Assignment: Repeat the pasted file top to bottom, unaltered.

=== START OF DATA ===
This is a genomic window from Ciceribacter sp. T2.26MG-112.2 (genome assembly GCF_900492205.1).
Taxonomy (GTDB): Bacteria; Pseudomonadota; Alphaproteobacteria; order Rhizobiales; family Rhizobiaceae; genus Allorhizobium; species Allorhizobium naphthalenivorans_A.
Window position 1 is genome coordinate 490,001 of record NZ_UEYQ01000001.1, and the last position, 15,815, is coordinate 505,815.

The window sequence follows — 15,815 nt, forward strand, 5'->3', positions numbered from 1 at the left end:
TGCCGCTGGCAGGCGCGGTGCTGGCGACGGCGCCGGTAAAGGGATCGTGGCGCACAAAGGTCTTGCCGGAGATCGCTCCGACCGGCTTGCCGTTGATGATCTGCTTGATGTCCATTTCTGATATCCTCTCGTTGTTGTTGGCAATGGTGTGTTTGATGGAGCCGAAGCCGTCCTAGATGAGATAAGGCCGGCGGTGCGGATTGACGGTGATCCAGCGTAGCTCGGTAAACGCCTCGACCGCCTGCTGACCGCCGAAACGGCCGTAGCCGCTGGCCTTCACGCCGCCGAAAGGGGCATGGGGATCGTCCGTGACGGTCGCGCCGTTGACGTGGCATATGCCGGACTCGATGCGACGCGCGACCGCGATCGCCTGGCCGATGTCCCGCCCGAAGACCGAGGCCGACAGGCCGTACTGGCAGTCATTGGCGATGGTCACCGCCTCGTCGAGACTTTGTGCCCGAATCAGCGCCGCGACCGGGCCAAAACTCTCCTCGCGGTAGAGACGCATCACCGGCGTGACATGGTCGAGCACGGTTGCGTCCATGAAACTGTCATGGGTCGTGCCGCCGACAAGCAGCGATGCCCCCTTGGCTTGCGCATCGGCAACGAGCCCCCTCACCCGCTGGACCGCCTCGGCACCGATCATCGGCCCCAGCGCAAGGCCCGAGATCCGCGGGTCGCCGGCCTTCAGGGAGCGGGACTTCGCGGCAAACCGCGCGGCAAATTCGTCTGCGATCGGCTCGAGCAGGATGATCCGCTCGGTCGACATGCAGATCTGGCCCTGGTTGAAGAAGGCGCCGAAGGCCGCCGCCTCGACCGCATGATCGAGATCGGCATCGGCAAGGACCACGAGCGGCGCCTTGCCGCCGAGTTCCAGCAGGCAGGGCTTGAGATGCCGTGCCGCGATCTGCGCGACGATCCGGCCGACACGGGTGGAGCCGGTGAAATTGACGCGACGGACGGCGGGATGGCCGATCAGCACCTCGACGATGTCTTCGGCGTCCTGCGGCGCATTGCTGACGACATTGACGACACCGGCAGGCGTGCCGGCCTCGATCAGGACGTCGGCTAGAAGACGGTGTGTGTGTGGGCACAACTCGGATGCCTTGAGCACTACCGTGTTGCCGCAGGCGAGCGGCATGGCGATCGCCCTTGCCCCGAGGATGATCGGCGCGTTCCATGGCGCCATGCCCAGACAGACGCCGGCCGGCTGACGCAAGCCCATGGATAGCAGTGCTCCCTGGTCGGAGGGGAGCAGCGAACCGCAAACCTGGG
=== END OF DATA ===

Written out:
This is a genomic window from Ciceribacter sp. T2.26MG-112.2 (genome assembly GCF_900492205.1).
Taxonomy (GTDB): Bacteria; Pseudomonadota; Alphaproteobacteria; order Rhizobiales; family Rhizobiaceae; genus Allorhizobium; species Allorhizobium naphthalenivorans_A.
Window position 1 is genome coordinate 490,001 of record NZ_UEYQ01000001.1, and the last position, 15,815, is coordinate 505,815.

The window sequence follows — 15,815 nt, forward strand, 5'->3', positions numbered from 1 at the left end:
TGCCGCTGGCAGGCGCGGTGCTGGCGACGGCGCCGGTAAAGGGATCGTGGCGCACAAAGGTCTTGCCGGAGATCGCTCCGACCGGCTTGCCGTTGATGATCTGCTTGATGTCCATTTCTGATATCCTCTCGTTGTTGTTGGCAATGGTGTGTTTGATGGAGCCGAAGCCGTCCTAGATGAGATAAGGCCGGCGGTGCGGATTGACGGTGATCCAGCGTAGCTCGGTAAACGCCTCGACCGCCTGCTGACCGCCGAAACGGCCGTAGCCGCTGGCCTTCACGCCGCCGAAAGGGGCATGGGGATCGTCCGTGACGGTCGCGCCGTTGACGTGGCATATGCCGGACTCGATGCGACGCGCGACCGCGATCGCCTGGCCGATGTCCCGCCCGAAGACCGAGGCCGACAGGCCGTACTGGCAGTCATTGGCGATGGTCACCGCCTCGTCGAGACTTTGTGCCCGAATCAGCGCCGCGACCGGGCCAAAACTCTCCTCGCGGTAGAGACGCATCACCGGCGTGACATGGTCGAGCACGGTTGCGTCCATGAAACTGTCATGGGTCGTGCCGCCGACAAGCAGCGATGCCCCCTTGGCTTGCGCATCGGCAACGAGCCCCCTCACCCGCTGGACCGCCTCGGCACCGATCATCGGCCCCAGCGCAAGGCCCGAGATCCGCGGGTCGCCGGCCTTCAGGGAGCGGGACTTCGCGGCAAACCGCGCGGCAAATTCGTCTGCGATCGGCTCGAGCAGGATGATCCGCTCGGTCGACATGCAGATCTGGCCCTGGTTGAAGAAGGCGCCGAAGGCCGCCGCCTCGACCGCATGATCGAGATCGGCATCGGCAAGGACCACGAGCGGCGCCTTGCCGCCGAGTTCCAGCAGGCAGGGCTTGAGATGCCGTGCCGCGATCTGCGCGACGATCCGGCCGACACGGGTGGAGCCGGTGAAATTGACGCGACGGACGGCGGGATGGCCGATCAGCACCTCGACGATGTCTTCGGCGTCCTGCGGCGCATTGCTGACGACATTGACGACACCGGCAGGCGTGCCGGCCTCGATCAGGACGTCGGCTAGAAGACGGTGTGTGTGTGGGCACAACTCGGATGCCTTGAGCACTACCGTGTTGCCGCAGGCGAGCGGCATGGCGATCGCCCTTGCCCCGAGGATGATCGGCGCGTTCCATGGCGCCATGCCCAGACAGACGCCGGCCGGCTGACGCAAGCCCATGGATAGCAGTGCTCCCTGGTCGGAGGGGAGCAGCGAACCGCAAACCTGGG